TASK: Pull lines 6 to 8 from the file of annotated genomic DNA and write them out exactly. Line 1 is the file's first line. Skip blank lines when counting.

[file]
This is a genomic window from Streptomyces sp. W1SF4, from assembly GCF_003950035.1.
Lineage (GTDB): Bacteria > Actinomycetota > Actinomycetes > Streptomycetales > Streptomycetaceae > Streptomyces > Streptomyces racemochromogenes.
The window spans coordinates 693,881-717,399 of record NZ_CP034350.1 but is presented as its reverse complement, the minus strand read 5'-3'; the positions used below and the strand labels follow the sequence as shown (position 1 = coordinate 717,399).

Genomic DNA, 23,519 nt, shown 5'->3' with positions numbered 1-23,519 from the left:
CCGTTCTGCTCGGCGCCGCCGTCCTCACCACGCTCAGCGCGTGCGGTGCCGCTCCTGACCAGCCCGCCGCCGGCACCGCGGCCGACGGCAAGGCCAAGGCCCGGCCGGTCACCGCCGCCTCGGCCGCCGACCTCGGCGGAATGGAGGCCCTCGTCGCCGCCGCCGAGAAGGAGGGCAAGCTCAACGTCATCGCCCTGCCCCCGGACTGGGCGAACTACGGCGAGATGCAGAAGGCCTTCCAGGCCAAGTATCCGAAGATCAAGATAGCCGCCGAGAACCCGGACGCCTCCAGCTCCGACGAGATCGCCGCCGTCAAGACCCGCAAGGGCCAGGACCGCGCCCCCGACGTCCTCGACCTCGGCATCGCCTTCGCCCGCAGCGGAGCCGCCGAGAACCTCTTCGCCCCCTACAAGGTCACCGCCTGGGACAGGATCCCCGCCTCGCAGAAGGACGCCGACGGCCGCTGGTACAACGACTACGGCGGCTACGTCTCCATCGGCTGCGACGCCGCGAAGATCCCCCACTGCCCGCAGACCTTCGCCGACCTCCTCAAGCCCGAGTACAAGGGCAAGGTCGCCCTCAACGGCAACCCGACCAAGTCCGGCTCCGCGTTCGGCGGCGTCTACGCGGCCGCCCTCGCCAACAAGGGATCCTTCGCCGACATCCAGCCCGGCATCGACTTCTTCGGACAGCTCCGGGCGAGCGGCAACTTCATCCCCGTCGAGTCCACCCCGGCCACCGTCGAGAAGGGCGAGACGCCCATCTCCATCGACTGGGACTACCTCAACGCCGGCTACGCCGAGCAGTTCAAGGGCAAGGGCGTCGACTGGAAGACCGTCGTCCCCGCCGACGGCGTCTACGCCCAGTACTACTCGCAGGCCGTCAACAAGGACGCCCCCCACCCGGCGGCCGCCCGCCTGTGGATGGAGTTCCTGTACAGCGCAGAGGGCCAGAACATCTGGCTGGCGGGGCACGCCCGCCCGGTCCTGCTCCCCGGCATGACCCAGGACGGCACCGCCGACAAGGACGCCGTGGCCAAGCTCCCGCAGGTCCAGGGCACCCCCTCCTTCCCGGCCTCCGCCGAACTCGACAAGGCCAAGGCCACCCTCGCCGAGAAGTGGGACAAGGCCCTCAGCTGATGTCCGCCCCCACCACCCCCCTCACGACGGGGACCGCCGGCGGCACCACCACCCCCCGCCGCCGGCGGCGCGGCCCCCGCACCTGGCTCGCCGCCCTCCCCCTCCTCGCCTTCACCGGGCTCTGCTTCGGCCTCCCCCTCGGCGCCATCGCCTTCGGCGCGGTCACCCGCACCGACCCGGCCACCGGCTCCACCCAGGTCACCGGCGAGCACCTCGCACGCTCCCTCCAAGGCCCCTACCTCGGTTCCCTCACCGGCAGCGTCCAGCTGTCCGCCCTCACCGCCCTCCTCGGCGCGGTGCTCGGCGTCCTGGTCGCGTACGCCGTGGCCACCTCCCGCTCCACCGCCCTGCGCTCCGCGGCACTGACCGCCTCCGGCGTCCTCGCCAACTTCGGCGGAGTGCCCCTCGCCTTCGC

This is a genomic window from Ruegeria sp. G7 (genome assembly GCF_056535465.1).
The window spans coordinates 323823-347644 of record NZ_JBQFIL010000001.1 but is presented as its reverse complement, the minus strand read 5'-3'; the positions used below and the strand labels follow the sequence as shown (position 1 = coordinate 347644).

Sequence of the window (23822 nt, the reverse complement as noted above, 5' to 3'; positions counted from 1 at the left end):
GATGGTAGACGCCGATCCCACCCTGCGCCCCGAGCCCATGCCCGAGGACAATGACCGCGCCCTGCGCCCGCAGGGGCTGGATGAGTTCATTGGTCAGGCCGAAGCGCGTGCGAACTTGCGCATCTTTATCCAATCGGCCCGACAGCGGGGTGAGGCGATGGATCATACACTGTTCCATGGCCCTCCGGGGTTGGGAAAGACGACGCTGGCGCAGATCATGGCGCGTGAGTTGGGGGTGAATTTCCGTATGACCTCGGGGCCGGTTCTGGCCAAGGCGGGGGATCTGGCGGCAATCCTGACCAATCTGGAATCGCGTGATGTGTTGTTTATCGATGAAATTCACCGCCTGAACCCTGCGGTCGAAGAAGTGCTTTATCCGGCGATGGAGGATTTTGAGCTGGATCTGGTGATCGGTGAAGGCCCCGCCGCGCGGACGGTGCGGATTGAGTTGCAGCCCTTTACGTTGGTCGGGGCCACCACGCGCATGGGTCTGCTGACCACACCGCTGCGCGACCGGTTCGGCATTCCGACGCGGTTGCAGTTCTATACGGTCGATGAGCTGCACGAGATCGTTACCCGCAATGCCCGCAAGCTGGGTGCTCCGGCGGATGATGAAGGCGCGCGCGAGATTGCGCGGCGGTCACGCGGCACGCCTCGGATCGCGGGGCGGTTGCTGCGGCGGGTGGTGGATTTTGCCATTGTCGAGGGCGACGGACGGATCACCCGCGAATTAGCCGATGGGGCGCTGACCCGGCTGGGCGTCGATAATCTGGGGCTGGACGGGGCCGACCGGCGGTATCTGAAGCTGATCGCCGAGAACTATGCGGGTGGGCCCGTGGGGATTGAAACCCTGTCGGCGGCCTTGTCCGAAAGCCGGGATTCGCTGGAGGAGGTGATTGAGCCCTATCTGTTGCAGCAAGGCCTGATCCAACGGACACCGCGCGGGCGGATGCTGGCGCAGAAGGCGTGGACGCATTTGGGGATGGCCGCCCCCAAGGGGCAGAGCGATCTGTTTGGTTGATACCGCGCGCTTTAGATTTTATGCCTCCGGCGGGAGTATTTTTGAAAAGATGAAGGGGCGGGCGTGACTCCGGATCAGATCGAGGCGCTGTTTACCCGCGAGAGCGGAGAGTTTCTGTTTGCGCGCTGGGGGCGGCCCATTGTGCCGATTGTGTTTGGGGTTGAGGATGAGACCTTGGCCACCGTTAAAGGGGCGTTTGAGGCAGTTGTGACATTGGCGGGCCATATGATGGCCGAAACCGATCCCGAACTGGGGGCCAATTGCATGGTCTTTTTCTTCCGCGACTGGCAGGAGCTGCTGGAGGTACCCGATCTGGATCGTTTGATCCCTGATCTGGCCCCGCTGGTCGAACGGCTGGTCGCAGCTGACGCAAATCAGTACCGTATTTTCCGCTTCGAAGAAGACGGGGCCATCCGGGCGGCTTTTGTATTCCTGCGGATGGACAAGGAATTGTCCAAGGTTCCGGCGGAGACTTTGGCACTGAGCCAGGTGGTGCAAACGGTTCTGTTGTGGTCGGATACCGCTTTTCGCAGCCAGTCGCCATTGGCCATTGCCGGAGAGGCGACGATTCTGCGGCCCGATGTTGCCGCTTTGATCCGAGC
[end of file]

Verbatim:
This is a genomic window from Ruegeria sp. G7 (genome assembly GCF_056535465.1).
The window spans coordinates 323823-347644 of record NZ_JBQFIL010000001.1 but is presented as its reverse complement, the minus strand read 5'-3'; the positions used below and the strand labels follow the sequence as shown (position 1 = coordinate 347644).

Sequence of the window (23822 nt, the reverse complement as noted above, 5' to 3'; positions counted from 1 at the left end):